So...someone created a log to debug the login process, fixed whatever problem they were looking at, and no one ever looked at it again.  That’s not really possible...

    The login process is probably the most common thing to attack by hackers, reviewing the process and fixing issues would be continuous.

    I wonder if an external code review uncovered the problem, and the internal people knew about it but were ignoring it for convenience until they were called out on it. 
    cgWerksronncornchip
  • Reply 7 of 19
    cpsrocpsro Posts: 2,476member
    cgWerks said:
    Passwords changed for all accounts. :)
    Eggsactly! There are far fewer users than accounts on Titter and Farcebook.

    What if an account hasn't been logged into in years? Would its password be in the log? (Doesn't sound like it.) Is re-setting all passwords then a way for Titter to link accounts to the same physical user, by linking metadata that the company hadn't been in a position to use before?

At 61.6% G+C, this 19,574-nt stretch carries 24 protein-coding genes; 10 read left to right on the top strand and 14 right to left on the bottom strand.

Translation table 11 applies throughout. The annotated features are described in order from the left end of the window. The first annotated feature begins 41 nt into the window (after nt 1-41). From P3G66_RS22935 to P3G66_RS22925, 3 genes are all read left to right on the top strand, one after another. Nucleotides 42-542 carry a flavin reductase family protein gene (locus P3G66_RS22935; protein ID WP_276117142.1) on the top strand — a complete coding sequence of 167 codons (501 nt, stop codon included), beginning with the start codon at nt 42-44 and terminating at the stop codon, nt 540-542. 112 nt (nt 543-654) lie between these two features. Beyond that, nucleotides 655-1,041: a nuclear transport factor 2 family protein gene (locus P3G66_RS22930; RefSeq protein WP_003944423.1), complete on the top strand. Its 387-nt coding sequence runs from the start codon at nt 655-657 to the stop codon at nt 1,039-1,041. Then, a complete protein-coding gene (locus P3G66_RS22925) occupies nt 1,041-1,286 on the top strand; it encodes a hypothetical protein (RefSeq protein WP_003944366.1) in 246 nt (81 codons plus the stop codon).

• Reply 8 of 19
    cgWerkscgWerks Posts: 2,273member
    chasm said:
    Who is still storing passwords in plain text in 2018? Idiots, that’s who.

    Facebook: oops, data we sold ended up in the wrong hands!
    Twitter: hold my beer ...
    LOL, no kidding. But, it was an error of some kind, it seems. I'm sure they don't store them that way... eekkk.

    They had an interesting talk about that stuff on a recent ATP podcast. Marco was saying how he's trying to think of ways to separate everything into tokens so he doesn't even need to collect stuff like emails. But, it's quite challenging. They also had an episode some time ago where they discussed how mistakes like this happen in code and big projects (I think around the time the password displayed on Apple's login screen).

    Also, re: Facebook - LOTS or people have all that data, so it's next to impossible that it wouldn't end up in the wrong hands. I'm sure a ton of wrong hands have it. Much, much worse than this Twitter problem.